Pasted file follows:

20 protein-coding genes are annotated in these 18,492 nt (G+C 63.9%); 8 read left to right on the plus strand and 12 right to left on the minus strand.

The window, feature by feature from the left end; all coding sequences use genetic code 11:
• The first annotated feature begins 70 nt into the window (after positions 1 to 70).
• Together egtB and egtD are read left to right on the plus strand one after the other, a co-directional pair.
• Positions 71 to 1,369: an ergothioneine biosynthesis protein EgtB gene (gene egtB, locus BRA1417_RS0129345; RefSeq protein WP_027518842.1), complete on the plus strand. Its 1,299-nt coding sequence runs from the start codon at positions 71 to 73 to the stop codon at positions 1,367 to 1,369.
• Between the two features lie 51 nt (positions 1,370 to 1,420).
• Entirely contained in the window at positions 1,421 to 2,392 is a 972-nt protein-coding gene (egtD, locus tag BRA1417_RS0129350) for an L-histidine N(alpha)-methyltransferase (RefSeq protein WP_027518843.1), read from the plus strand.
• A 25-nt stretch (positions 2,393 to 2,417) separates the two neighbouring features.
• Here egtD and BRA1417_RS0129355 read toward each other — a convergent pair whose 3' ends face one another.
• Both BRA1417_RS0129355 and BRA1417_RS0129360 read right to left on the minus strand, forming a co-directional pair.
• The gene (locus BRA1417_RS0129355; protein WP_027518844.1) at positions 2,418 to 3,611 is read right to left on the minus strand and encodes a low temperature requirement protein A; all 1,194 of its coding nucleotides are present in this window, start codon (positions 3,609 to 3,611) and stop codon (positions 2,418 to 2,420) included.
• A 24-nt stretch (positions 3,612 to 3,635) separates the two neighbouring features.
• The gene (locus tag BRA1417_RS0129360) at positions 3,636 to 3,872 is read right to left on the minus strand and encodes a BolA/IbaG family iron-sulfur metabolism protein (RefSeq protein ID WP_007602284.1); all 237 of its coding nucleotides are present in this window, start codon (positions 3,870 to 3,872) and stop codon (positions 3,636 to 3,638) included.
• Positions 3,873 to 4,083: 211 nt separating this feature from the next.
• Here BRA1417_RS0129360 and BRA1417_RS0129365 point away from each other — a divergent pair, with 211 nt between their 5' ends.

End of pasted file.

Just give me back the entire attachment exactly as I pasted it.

20 protein-coding genes are annotated in these 18,492 nt (G+C 63.9%); 8 read left to right on the plus strand and 12 right to left on the minus strand.

The window, feature by feature from the left end; all coding sequences use genetic code 11:
• The first annotated feature begins 70 nt into the window (after positions 1 to 70).
• Together egtB and egtD are read left to right on the plus strand one after the other, a co-directional pair.
• Positions 71 to 1,369: an ergothioneine biosynthesis protein EgtB gene (gene egtB, locus BRA1417_RS0129345; RefSeq protein WP_027518842.1), complete on the plus strand. Its 1,299-nt coding sequence runs from the start codon at positions 71 to 73 to the stop codon at positions 1,367 to 1,369.
• Between the two features lie 51 nt (positions 1,370 to 1,420).
• Entirely contained in the window at positions 1,421 to 2,392 is a 972-nt protein-coding gene (egtD, locus tag BRA1417_RS0129350) for an L-histidine N(alpha)-methyltransferase (RefSeq protein WP_027518843.1), read from the plus strand.
• A 25-nt stretch (positions 2,393 to 2,417) separates the two neighbouring features.
• Here egtD and BRA1417_RS0129355 read toward each other — a convergent pair whose 3' ends face one another.
• Both BRA1417_RS0129355 and BRA1417_RS0129360 read right to left on the minus strand, forming a co-directional pair.
• The gene (locus BRA1417_RS0129355; protein WP_027518844.1) at positions 2,418 to 3,611 is read right to left on the minus strand and encodes a low temperature requirement protein A; all 1,194 of its coding nucleotides are present in this window, start codon (positions 3,609 to 3,611) and stop codon (positions 2,418 to 2,420) included.
• A 24-nt stretch (positions 3,612 to 3,635) separates the two neighbouring features.
• The gene (locus tag BRA1417_RS0129360) at positions 3,636 to 3,872 is read right to left on the minus strand and encodes a BolA/IbaG family iron-sulfur metabolism protein (RefSeq protein ID WP_007602284.1); all 237 of its coding nucleotides are present in this window, start codon (positions 3,870 to 3,872) and stop codon (positions 3,636 to 3,638) included.
• Positions 3,873 to 4,083: 211 nt separating this feature from the next.
• Here BRA1417_RS0129360 and BRA1417_RS0129365 point away from each other — a divergent pair, with 211 nt between their 5' ends.